But Estella needs to become Cruella De Vil, just as Arthur Fleck had to become the Joker and Anakin Skywalker had to become Darth Vader, otherwise the production can't get a green light and a budget and end up in theaters and on Disney+. And so "Cruella," much like the half-charming, half-pointless "Solo," has to shoehorn bits of lore and backstory and fanwankery into the narrative, none more risible than the moment where the heroine decides that Cruella needs an equally colorful last name and takes it from a certain model of automobile. Did we need that? Isn't the wordplay on "Devil" and "da vil(lain)" sufficient? Apparently not, and of course, young children are going to eat that sort of thing right up, even though it’s (amazingly) even worse than the scene in "Solo" where the intergalactic customs official assigns the hero his last name because he's traveling alone.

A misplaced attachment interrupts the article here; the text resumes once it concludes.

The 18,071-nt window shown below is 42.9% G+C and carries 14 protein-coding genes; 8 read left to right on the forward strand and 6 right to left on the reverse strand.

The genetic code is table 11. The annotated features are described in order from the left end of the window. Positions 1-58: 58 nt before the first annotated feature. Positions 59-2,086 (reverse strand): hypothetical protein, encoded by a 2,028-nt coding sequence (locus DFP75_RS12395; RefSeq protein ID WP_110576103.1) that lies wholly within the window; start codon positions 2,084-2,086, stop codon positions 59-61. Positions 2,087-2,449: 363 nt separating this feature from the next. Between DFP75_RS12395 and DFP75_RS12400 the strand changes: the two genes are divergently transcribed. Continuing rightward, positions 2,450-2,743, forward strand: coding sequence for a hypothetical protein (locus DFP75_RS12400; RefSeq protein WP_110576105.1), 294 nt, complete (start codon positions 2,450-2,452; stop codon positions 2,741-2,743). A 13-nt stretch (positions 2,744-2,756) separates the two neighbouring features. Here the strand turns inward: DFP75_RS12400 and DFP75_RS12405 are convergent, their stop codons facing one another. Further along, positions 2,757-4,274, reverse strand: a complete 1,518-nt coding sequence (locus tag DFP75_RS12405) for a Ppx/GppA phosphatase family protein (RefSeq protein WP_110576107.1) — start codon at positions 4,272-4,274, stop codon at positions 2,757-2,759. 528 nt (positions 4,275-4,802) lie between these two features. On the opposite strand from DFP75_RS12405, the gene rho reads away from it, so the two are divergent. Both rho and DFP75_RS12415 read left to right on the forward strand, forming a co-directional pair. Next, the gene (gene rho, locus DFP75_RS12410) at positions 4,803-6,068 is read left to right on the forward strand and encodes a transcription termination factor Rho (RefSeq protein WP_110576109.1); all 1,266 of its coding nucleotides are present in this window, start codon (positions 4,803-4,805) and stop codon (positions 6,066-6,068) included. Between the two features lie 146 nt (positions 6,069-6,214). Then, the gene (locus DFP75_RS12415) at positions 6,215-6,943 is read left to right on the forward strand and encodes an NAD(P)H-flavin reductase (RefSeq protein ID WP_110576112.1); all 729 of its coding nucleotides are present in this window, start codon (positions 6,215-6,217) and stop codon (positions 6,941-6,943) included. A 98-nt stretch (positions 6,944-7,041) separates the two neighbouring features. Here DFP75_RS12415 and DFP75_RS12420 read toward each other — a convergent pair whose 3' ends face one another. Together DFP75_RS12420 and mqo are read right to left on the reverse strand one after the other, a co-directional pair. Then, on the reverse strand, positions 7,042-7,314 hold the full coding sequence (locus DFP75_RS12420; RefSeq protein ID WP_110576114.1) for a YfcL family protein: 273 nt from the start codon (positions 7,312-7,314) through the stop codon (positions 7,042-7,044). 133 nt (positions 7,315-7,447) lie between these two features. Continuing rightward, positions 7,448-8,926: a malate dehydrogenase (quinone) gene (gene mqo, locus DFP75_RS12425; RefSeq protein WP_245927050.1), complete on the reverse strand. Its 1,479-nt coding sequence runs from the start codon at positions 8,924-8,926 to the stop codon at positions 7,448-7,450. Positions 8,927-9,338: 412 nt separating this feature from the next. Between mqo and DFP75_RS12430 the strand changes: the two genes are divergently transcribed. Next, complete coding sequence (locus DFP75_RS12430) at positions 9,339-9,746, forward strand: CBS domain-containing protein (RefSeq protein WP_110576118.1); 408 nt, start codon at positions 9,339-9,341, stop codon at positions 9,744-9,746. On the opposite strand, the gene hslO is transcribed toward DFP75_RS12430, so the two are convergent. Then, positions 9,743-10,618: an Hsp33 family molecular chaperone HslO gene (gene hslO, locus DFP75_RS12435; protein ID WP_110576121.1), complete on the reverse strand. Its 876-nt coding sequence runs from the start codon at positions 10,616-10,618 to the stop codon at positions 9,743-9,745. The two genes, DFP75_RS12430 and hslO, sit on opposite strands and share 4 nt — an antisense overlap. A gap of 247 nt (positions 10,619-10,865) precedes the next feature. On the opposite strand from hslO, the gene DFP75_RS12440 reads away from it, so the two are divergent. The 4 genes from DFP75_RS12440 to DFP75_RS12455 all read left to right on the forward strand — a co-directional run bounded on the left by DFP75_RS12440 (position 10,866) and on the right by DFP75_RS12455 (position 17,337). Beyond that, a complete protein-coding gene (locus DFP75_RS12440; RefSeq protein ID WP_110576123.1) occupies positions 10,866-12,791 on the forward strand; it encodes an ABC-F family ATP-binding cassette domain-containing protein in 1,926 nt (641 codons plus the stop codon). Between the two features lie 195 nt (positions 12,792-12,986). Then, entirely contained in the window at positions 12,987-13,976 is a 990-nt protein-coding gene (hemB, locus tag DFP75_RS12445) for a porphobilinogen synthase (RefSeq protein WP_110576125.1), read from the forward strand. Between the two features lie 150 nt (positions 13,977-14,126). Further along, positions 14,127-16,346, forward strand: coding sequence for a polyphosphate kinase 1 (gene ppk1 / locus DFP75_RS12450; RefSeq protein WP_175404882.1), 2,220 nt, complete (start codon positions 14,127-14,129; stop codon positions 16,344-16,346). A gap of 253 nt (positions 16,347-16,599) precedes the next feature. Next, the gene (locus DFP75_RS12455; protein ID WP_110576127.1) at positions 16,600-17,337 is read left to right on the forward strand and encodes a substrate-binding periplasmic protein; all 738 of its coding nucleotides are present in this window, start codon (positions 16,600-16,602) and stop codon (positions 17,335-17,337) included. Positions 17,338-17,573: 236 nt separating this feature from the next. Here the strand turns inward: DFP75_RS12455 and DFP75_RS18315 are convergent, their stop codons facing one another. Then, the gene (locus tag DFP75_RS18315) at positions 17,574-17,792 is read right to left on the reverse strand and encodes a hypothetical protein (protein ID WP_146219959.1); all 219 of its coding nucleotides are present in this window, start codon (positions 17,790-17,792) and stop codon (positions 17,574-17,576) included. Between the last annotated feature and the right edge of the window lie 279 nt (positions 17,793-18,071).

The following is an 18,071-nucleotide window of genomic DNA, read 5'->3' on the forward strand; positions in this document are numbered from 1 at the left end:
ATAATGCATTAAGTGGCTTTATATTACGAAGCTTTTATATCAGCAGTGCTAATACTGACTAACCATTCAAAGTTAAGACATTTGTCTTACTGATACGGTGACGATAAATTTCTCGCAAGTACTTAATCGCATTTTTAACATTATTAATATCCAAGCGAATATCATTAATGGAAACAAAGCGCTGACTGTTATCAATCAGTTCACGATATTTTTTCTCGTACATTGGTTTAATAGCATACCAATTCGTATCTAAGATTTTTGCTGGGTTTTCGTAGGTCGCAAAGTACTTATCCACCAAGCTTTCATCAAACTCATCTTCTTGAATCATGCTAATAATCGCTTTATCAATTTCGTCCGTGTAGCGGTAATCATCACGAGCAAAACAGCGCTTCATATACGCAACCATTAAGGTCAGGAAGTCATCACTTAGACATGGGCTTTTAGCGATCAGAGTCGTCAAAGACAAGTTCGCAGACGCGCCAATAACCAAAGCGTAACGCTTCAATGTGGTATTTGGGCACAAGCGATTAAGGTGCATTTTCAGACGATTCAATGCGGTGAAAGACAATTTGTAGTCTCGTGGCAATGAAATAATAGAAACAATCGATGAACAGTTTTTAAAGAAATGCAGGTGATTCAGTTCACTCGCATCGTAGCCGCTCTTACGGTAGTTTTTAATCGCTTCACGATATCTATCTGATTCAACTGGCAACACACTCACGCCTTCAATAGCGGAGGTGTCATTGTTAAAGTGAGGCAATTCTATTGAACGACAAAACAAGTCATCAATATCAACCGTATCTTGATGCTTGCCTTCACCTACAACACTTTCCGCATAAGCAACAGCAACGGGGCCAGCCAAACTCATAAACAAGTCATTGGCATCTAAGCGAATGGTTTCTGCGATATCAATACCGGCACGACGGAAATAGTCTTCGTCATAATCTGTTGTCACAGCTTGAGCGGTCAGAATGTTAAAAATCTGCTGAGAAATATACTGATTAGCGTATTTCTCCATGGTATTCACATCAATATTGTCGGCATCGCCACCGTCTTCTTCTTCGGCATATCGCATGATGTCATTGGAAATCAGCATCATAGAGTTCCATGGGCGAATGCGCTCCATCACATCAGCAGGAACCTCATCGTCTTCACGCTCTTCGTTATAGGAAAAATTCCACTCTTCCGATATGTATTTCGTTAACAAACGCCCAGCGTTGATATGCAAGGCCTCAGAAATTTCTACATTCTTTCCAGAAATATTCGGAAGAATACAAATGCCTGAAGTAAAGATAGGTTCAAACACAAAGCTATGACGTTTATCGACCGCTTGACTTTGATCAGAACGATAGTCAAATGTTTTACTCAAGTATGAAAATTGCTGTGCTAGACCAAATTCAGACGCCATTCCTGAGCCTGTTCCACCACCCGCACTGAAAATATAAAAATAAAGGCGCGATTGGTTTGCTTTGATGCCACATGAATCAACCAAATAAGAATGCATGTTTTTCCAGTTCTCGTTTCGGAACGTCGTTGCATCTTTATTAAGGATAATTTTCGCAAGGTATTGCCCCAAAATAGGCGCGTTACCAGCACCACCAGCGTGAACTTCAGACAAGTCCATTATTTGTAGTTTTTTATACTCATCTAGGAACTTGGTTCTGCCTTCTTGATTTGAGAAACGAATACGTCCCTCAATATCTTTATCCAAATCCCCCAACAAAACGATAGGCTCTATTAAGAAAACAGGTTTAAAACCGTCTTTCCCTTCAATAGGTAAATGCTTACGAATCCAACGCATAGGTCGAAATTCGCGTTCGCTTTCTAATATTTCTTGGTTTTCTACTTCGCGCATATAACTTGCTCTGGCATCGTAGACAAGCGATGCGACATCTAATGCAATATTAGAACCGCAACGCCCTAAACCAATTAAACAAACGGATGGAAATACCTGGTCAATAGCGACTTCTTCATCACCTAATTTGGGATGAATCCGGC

It's a bummer, really, because—like many a "How did this person become the character we already know?" films—"Cruella" is filled with situations, set pieces, and moments of characterization and performance that suggest it had everything required to stand on its own two high-heeled feet, minus the guardrails of intellectual property owned by the largest entertainment conglomerate the world has ever seen.
Estella's rightful desire to punish a bad person, for example, is intertwined with her drive to succeed in business, a touch of psychological complexity that the script isn't interested in unpacking because it already has its hands full making Estella a lively character in her own right and simultaneously setting her up to become Cruella de Vil—a transformation that makes increasingly less sense the more you learn about the character. A pity, that. People in real life often do good things for bad reasons and vice versa, or use their trauma as an excuse to lower themselves to the level of the person they've decided is (to quote Bond's nemesis Blofeld) the author of all their pain. Because the film can’t, or won’t, deal with the material that’s right in front of it, it comes across seeming as if it wants credit for a sophistication it does not possess.